Soon after, pop guru Molly Meldrum happened to attend one of Pseudo Echo’s shows, at Melbourne’s ‘Jump Club’. Meldrum new of the band through the usual industry channels, and had met Canham before at one of Meldrum’s regular club DJ shows. Meldrum was suitably impressed by Pseudo Echo’s sound (and image), and was astutely aware that the whole ‘New Romantic’ thing was a sleeping giant waiting to be awakened on the Australian music scene. Meldrum arranged via the band’s management for them to appear on the ABC’s Countdown television program - an appearance on which, was seen as something akin to the Holy Grail of opportunities by up and coming acts at that time. Pseudo Echo had already laid down a demo recording of a song called ‘Listening’, and as mentioned, made history by performing (or lip synching) along with the demo version on Countdown.
Needless to say it didn’t take long for Pseudo Echo to be signed by a major label, with EMI getting the jump on the competition. Producer Peter Dawkins (worked with Australian Crawl, Dragon) was at the helm for the studio re-record of ‘Listening’, and the song made an immediate impact upon its release in November of ‘83. It was hook-laden synth-pop at its best, and in Brian Canham, Pseudo Echo had a charismatic and talented vocalist with which to capture the attention of an adoring teen fan base. Canham’s vocal style drew heavily from that of his synth-pop peers, such as Heaven 17’s Glenn Gregory, and The Mood’s John Moore - in fact a post on the first class blog Rave and Roll (see ultra cool links at left hand side of page) by Miss P, about The Mood, prompted me to write about Pseudo Echo now. A newly shot promo video for ‘Listening’ premiered on Countdown, and soon thousands were listening to Pseudo Echo on commercial radio across the nation. ‘Listening’ debuted on the charts soon after, and by January of ‘84 had peaked at #4 nationally. It’s ascent up the charts coincided with Kids in the Kitchen’s debut single ‘Change In Mood’, and the two groups were soon jostling for the attention of screaming teen fans, not to mention the front covers of every music related publication in the country (a bit like Skyhooks and Sherbet had done a decade earlier).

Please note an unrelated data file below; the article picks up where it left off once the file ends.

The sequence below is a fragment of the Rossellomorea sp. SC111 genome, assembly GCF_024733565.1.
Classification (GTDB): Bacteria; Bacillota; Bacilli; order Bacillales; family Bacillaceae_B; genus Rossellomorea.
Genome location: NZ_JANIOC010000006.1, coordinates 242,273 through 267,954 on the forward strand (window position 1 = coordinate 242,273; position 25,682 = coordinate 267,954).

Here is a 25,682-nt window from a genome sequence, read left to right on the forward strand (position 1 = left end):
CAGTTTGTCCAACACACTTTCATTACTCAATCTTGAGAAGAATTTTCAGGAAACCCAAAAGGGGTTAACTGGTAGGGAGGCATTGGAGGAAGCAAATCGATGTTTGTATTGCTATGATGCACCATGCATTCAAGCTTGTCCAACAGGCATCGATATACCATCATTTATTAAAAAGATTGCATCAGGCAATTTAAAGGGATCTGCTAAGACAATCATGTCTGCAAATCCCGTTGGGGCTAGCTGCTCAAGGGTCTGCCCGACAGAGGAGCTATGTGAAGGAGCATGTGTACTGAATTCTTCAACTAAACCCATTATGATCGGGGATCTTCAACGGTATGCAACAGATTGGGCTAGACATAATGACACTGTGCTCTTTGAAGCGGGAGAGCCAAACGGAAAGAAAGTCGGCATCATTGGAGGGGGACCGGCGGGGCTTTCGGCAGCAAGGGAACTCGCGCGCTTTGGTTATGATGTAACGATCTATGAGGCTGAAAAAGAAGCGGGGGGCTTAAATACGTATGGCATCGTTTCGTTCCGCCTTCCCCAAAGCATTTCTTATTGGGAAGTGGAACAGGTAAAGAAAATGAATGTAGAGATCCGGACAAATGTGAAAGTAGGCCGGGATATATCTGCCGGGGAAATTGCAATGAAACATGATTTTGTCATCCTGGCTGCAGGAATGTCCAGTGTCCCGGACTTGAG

With the band’s profile surging into the stratosphere, EMI wanted to take no chances with Pseudo Echo’s debut album. They recruited high profile British producer John Punter (Roxy Music, Japan) to co-produce the album sessions for their debut set (alongside Peter Dawkins) - though apparently Rupert Hine was also in the running (see previous post). The next single to surface from those sessions arrived during April of ‘84, in the form of the classic synth-pop number ‘A Beat For You’. Pseudo Echo were clearly wearing their synth-pop hearts on their high fashion sleeves, but their timing was impeccable for an Australian public with an insatiable appetite for all things ‘New Romantic’ - they were our very own Duran Duran. ‘A Beat For You’ didn’t skip a beat on its way to #12 nationally during mid ‘84, and it functioned as the perfect lead in to Pseudo Echo’s debut album, ‘Autumnal Park’. The album had been recorded in Sydney’s 301 Studios during the first months of ‘84, and Brian Canham penned most of the ten tracks included, drawing much inspiration in style and lyrics from the work of artists like Ultravox (see future post). Sales for ‘Autumnal Park’ pushed it to the brink of the Australian top ten (#11), but the ensuing singles lifted from the set, ‘Dancing Until Midnight’ (OZ#53), and ‘Stranger In Me’ (OZ#58), prompted some to question Pseudo Echo’s potential for longevity. The band’s next single would offer a definitive response to that question.